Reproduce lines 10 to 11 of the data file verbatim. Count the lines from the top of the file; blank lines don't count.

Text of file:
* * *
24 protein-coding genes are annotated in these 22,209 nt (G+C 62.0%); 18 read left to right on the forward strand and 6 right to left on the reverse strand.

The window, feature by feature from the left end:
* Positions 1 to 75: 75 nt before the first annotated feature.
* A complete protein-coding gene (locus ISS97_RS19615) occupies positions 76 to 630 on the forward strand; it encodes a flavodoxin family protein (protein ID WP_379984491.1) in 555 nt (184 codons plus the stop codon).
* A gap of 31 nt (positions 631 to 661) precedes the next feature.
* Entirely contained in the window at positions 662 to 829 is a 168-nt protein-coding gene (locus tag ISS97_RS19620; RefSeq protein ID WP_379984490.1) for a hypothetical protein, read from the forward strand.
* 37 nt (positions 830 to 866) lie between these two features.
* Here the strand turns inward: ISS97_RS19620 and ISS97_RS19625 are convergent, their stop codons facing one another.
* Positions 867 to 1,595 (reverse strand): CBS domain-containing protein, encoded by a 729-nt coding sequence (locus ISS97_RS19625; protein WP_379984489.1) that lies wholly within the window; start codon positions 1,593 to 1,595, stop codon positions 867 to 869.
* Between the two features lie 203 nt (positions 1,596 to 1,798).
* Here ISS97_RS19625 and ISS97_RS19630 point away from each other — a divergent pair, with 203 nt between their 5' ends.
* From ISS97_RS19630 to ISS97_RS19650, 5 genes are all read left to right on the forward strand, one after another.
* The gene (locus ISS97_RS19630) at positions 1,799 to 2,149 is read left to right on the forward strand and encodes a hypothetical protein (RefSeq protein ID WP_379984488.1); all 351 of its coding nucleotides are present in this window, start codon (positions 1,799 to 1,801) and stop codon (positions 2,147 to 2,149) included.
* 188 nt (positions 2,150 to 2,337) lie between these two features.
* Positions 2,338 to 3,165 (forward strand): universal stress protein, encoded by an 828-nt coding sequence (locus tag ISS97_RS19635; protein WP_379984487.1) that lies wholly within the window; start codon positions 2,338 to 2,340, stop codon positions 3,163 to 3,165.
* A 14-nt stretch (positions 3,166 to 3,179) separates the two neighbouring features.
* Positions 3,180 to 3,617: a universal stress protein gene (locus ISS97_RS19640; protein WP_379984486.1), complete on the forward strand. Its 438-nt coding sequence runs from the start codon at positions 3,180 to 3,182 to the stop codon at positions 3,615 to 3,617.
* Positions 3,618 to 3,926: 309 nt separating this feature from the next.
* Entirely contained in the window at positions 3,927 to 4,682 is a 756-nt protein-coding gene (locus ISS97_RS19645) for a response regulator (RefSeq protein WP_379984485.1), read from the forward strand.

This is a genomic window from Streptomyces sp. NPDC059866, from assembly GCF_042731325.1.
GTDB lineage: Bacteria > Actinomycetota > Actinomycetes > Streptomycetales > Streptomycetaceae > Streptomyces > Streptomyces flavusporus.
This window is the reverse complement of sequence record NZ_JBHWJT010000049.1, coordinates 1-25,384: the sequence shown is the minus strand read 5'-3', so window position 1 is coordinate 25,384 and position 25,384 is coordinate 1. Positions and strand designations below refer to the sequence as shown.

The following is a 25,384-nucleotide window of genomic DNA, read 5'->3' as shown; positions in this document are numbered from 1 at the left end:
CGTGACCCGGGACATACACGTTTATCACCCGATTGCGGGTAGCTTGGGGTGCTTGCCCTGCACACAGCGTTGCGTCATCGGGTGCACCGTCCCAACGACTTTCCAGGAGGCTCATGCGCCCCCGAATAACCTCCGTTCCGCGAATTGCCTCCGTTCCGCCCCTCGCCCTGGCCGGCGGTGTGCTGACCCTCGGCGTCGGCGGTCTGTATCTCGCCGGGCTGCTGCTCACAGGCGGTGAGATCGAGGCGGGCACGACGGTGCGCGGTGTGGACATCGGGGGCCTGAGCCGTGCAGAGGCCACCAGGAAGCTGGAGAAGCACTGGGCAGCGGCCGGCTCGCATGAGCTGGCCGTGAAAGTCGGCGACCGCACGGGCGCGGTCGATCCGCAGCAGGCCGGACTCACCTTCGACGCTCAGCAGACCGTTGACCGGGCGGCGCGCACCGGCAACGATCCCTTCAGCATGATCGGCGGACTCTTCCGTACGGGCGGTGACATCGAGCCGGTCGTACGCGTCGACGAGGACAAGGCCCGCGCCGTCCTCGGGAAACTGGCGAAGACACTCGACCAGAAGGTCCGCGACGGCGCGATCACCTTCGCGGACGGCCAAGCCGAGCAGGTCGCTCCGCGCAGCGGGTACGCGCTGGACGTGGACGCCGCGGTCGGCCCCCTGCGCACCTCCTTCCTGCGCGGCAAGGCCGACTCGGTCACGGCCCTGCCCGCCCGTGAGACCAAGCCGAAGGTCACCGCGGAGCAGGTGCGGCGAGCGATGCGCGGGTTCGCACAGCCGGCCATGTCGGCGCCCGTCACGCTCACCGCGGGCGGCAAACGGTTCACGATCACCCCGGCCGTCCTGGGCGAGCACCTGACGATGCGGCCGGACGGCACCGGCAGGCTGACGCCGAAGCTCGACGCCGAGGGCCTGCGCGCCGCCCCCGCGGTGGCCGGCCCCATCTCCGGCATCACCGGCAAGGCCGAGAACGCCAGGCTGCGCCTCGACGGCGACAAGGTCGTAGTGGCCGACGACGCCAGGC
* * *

* Between the two features lie 203 nt (positions 1,596 to 1,798).
* Here ISS97_RS19625 and ISS97_RS19630 point away from each other — a divergent pair, with 203 nt between their 5' ends.